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1.
EuropePMC; 2021.
Preprint in English | EuropePMC | ID: ppcovidwho-323719

ABSTRACT

The SARS-CoV-2 has led to a worldwide health crisis. The ACE2 has been identified as the entry receptor in a species-specific manner. Classic laboratory mice were insusceptible since the virus cannot use murine ACE2 orthologue. Animal models rely on gene modification on the virus or the host. However, these mice were restricted in limited genetic backgrounds and did not support natural infection. Here we showed two wild-type inbred lines (CAST and FEW) from Genetic Diversity mice supported authentic SARS-CoV-2 infection, and developed mild to moderate interstitial pneumonia, along with infiltrating inflammatory cells. Particularly, FEW featured age-dependent damages, while CAST charactered by pulmonary fibrosis. Genome and transcriptome comparative analysis suggested the mutated ACE2 was not responsible for SARS-CoV-2 infection in CAST and FEW, and the differential gene expressions in immune response and immune cell may be risk factors for the infection. In summary, the GD mice, derived from the multi-parental panel, provided promising murine models for exploring sophisticated pathogenesis in SARS-CoV-2.

2.
Signal Transduct Target Ther ; 7(1): 29, 2022 01 28.
Article in English | MEDLINE | ID: covidwho-1655546

ABSTRACT

Severe acute respiratory syndrome coronavirus 2 (SARS-CoV-2) is transmitted on mink farms between minks and humans in many countries. However, the systemic pathological features of SARS-CoV-2-infected minks are mostly unknown. Here, we demonstrated that minks were largely permissive to SARS-CoV-2, characterized by severe and diffuse alveolar damage, and lasted at least 14 days post inoculation (dpi). We first reported that infected minks displayed multiple organ-system lesions accompanied by an increased inflammatory response and widespread viral distribution in the cardiovascular, hepatobiliary, urinary, endocrine, digestive, and immune systems. The viral protein partially co-localized with activated Mac-2+ macrophages throughout the body. Moreover, we first found that the alterations in lipids and metabolites were correlated with the histological lesions in infected minks, especially at 6 dpi, and were similar to that of patients with severe and fatal COVID-19. Particularly, altered metabolic pathways, abnormal digestion, and absorption of vitamins, lipids, cholesterol, steroids, amino acids, and proteins, consistent with hepatic dysfunction, highlight metabolic and immune dysregulation. Enriched kynurenine in infected minks contributed to significant activation of the kynurenine pathway and was related to macrophage activation. Melatonin, which has significant anti-inflammatory and immunomodulating effects, was significantly downregulated at 6 dpi and displayed potential as a targeted medicine. Our data first illustrate systematic analyses of infected minks to recapitulate those observations in severe and fetal COVID-19 patients, delineating a useful animal model to mimic SARS-CoV-2-induced systematic and severe pathophysiological features and provide a reliable tool for the development of effective and targeted treatment strategies, vaccine research, and potential biomarkers.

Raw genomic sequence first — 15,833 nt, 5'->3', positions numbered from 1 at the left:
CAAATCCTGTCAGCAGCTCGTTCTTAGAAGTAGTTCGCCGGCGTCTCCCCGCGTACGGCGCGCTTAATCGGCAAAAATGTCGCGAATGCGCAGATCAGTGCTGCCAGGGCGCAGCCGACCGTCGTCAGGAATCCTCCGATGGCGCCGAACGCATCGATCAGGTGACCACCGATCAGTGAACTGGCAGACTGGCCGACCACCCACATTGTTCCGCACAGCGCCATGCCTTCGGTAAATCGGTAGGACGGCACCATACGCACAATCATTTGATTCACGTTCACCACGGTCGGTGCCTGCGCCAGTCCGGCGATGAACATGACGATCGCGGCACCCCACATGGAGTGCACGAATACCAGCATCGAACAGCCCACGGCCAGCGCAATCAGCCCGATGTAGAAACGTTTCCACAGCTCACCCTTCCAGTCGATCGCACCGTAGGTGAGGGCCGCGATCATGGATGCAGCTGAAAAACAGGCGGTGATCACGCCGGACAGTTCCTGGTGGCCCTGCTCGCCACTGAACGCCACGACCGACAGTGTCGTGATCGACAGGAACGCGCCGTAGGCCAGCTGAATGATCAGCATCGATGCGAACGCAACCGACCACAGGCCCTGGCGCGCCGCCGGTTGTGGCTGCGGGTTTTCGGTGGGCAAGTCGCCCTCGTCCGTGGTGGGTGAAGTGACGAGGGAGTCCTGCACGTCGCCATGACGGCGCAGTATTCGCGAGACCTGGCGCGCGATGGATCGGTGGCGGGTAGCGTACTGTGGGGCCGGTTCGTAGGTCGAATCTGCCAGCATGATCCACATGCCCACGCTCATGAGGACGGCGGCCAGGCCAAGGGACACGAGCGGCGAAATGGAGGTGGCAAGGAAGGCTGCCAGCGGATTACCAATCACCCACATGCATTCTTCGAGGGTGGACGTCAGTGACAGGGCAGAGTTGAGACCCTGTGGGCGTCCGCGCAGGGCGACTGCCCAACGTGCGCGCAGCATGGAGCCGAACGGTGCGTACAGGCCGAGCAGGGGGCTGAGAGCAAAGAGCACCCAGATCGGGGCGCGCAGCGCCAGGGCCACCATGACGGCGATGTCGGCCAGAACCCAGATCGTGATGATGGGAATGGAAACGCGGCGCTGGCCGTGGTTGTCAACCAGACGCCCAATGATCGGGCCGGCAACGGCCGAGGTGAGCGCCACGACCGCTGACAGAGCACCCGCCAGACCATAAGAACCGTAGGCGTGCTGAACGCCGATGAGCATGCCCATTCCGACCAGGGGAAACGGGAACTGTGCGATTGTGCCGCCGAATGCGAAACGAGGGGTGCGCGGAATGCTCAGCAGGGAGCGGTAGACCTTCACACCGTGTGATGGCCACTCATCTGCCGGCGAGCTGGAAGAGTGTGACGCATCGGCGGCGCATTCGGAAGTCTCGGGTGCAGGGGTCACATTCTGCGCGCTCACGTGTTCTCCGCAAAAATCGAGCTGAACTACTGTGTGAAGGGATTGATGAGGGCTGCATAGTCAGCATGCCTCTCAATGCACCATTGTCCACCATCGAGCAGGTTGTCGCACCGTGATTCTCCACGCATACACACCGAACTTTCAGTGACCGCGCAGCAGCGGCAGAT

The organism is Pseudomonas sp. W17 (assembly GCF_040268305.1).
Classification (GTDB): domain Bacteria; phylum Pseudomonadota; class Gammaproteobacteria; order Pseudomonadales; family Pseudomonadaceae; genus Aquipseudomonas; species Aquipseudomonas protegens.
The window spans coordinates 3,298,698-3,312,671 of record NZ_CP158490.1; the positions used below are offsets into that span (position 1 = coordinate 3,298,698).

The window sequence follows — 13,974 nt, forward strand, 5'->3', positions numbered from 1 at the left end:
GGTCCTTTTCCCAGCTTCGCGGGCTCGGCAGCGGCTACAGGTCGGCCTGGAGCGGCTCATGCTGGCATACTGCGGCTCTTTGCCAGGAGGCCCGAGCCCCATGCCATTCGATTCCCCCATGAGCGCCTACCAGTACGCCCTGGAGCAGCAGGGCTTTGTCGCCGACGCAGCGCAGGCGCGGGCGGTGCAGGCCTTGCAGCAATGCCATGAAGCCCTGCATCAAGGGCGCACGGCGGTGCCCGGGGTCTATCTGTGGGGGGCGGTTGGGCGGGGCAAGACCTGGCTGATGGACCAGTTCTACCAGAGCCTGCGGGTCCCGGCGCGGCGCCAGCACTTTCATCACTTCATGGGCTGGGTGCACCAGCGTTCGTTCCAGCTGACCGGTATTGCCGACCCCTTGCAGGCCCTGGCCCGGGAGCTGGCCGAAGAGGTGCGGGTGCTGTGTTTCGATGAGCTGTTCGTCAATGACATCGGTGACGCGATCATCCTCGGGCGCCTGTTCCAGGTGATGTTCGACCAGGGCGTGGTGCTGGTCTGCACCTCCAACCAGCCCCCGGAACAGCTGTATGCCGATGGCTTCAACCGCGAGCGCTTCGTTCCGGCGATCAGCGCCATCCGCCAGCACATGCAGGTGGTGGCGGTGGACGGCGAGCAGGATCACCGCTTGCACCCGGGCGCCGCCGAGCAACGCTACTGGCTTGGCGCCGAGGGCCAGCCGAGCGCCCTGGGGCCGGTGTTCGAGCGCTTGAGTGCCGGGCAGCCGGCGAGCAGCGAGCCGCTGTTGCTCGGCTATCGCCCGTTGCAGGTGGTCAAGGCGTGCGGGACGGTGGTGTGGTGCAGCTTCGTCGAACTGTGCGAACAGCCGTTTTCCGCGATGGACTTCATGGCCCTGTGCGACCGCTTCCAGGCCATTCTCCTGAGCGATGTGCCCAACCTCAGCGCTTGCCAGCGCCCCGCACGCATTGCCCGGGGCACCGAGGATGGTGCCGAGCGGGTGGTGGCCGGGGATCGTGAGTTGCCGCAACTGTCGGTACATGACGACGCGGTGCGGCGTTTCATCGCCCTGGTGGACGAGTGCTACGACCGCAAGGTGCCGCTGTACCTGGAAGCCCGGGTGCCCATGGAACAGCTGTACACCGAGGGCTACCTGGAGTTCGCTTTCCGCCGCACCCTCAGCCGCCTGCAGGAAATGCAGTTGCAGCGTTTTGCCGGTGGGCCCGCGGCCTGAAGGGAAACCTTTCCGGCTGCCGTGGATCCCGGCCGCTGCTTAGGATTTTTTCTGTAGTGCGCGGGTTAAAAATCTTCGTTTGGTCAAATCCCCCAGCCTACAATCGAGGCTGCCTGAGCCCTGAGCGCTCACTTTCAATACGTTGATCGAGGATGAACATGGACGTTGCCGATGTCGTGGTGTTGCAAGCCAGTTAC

Subject(s)